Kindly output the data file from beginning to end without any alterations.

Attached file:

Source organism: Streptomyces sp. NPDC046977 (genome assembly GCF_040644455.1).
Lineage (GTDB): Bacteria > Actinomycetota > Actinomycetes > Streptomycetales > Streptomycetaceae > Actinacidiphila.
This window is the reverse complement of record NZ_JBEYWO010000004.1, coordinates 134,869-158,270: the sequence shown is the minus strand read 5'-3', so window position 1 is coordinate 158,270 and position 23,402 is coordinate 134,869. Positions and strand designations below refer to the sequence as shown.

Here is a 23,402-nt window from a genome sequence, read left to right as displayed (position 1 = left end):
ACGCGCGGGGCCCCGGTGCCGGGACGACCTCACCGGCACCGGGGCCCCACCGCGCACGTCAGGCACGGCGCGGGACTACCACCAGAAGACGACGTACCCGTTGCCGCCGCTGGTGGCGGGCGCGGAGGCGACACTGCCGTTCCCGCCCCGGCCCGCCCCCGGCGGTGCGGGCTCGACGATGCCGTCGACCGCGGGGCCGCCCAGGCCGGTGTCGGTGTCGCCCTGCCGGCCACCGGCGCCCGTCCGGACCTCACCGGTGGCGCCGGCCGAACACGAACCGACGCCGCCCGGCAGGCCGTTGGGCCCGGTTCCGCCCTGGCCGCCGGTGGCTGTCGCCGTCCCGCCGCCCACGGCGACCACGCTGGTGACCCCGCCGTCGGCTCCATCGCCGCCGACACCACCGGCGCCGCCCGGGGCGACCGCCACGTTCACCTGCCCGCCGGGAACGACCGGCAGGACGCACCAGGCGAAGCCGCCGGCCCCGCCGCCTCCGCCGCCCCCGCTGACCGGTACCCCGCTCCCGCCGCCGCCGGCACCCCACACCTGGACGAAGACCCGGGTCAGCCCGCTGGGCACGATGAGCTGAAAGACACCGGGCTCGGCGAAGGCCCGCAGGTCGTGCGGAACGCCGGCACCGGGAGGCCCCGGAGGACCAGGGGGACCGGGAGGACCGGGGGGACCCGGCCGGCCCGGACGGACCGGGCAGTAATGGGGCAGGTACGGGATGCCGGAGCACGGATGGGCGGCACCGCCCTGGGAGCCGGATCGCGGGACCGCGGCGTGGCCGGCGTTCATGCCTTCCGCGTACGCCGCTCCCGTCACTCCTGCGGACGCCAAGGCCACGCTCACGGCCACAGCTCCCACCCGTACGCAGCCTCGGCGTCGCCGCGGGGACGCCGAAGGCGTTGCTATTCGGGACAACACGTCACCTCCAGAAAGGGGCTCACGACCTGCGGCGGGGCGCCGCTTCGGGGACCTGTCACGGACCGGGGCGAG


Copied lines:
Source organism: Streptomyces sp. NPDC046977 (genome assembly GCF_040644455.1).
Lineage (GTDB): Bacteria > Actinomycetota > Actinomycetes > Streptomycetales > Streptomycetaceae > Actinacidiphila.
This window is the reverse complement of record NZ_JBEYWO010000004.1, coordinates 134,869-158,270: the sequence shown is the minus strand read 5'-3', so window position 1 is coordinate 158,270 and position 23,402 is coordinate 134,869. Positions and strand designations below refer to the sequence as shown.

Here is a 23,402-nt window from a genome sequence, read left to right as displayed (position 1 = left end):
ACGCGCGGGGCCCCGGTGCCGGGACGACCTCACCGGCACCGGGGCCCCACCGCGCACGTCAGGCACGGCGCGGGACTACCACCAGAAGACGACGTACCCGTTGCCGCCGCTGGTGGCGGGCGCGGAGGCGACACTGCCGTTCCCGCCCCGGCCCGCCCCCGGCGGTGCGGGCTCGACGATGCCGTCGACCGCGGGGCCGCCCAGGCCGGTGTCGGTGTCGCCCTGCCGGCCACCGGCGCCCGTCCGGACCTCACCGGTGGCGCCGGCCGAACACGAACCGACGCCGCCCGGCAGGCCGTTGGGCCCGGTTCCGCCCTGGCCGCCGGTGGCTGTCGCCGTCCCGCCGCCCACGGCGACCACGCTGGTGACCCCGCCGTCGGCTCCATCGCCGCCGACACCACCGGCGCCGCCCGGGGCGACCGCCACGTTCACCTGCCCGCCGGGAACGACCGGCAGGACGCACCAGGCGAAGCCGCCGGCCCCGCCGCCTCCGCCGCCCCCGCTGACCGGTACCCCGCTCCCGCCGCCGCCGGCACCCCACACCTGGACGAAGACCCGGGTCAGCCCGCTGGGCACGATGAGCTGAAAGACACCGGGCTCGGCGAAGGCCCGCAGGTCGTGCGGAACGCCGGCACCGGGAGGCCCCGGAGGACCAGGGGGACCGGGAGGACCGGGGGGACCCGGCCGGCCCGGACGGACCGGGCAGTAATGGGGCAGGTACGGGATGCCGGAGCACGGATGGGCGGCACCGCCCTGGGAGCCGGATCGCGGGACCGCGGCGTGGCCGGCGTTCATGCCTTCCGCGTACGCCGCTCCCGTCACTCCTGCGGACGCCAAGGCCACGCTCACGGCCACAGCTCCCACCCGTACGCAGCCTCGGCGTCGCCGCGGGGACGCCGAAGGCGTTGCTATTCGGGACAACACGTCACCTCCAGAAAGGGGCTCACGACCTGCGGCGGGGCGCCGCTTCGGGGACCTGTCACGGACCGGGGCGAG